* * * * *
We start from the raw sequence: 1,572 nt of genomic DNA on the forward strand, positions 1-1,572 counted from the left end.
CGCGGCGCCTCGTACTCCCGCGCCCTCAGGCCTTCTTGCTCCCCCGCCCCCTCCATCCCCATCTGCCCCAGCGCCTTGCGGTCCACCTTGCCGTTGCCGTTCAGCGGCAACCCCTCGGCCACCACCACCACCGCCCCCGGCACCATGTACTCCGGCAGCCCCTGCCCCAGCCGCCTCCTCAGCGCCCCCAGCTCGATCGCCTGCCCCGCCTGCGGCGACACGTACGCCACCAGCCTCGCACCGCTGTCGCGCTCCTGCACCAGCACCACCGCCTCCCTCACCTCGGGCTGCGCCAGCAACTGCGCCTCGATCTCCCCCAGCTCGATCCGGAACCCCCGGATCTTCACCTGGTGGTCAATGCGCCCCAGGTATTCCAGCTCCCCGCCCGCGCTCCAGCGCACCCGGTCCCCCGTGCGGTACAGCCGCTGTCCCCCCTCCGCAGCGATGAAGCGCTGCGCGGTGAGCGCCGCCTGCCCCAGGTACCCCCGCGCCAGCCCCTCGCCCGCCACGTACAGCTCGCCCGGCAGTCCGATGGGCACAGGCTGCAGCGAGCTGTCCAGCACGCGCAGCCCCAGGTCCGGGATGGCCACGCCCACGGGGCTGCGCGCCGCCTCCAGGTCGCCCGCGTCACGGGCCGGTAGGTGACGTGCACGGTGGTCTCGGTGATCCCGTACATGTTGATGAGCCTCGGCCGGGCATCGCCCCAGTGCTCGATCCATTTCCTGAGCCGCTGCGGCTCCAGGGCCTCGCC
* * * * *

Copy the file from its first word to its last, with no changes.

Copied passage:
We start from the raw sequence: 1,572 nt of genomic DNA on the forward strand, positions 1-1,572 counted from the left end.
CGCGGCGCCTCGTACTCCCGCGCCCTCAGGCCTTCTTGCTCCCCCGCCCCCTCCATCCCCATCTGCCCCAGCGCCTTGCGGTCCACCTTGCCGTTGCCGTTCAGCGGCAACCCCTCGGCCACCACCACCACCGCCCCCGGCACCATGTACTCCGGCAGCCCCTGCCCCAGCCGCCTCCTCAGCGCCCCCAGCTCGATCGCCTGCCCCGCCTGCGGCGACACGTACGCCACCAGCCTCGCACCGCTGTCGCGCTCCTGCACCAGCACCACCGCCTCCCTCACCTCGGGCTGCGCCAGCAACTGCGCCTCGATCTCCCCCAGCTCGATCCGGAACCCCCGGATCTTCACCTGGTGGTCAATGCGCCCCAGGTATTCCAGCTCCCCGCCCGCGCTCCAGCGCACCCGGTCCCCCGTGCGGTACAGCCGCTGTCCCCCCTCCGCAGCGATGAAGCGCTGCGCGGTGAGCGCCGCCTGCCCCAGGTACCCCCGCGCCAGCCCCTCGCCCGCCACGTACAGCTCGCCCGGCAGTCCGATGGGCACAGGCTGCAGCGAGCTGTCCAGCACGCGCAGCCCCAGGTCCGGGATGGCCACGCCCACGGGGCTGCGCGCCGCCTCCAGGTCGCCCGCGTCACGGGCCGGTAGGTGACGTGCACGGTGGTCTCGGTGATCCCGTACATGTTGATGAGCCTCGGCCGGGCATCGCCCCAGTGCTCGATCCATTTCCTGAGCCGCTGCGGCTCCAGGGCCTCGCC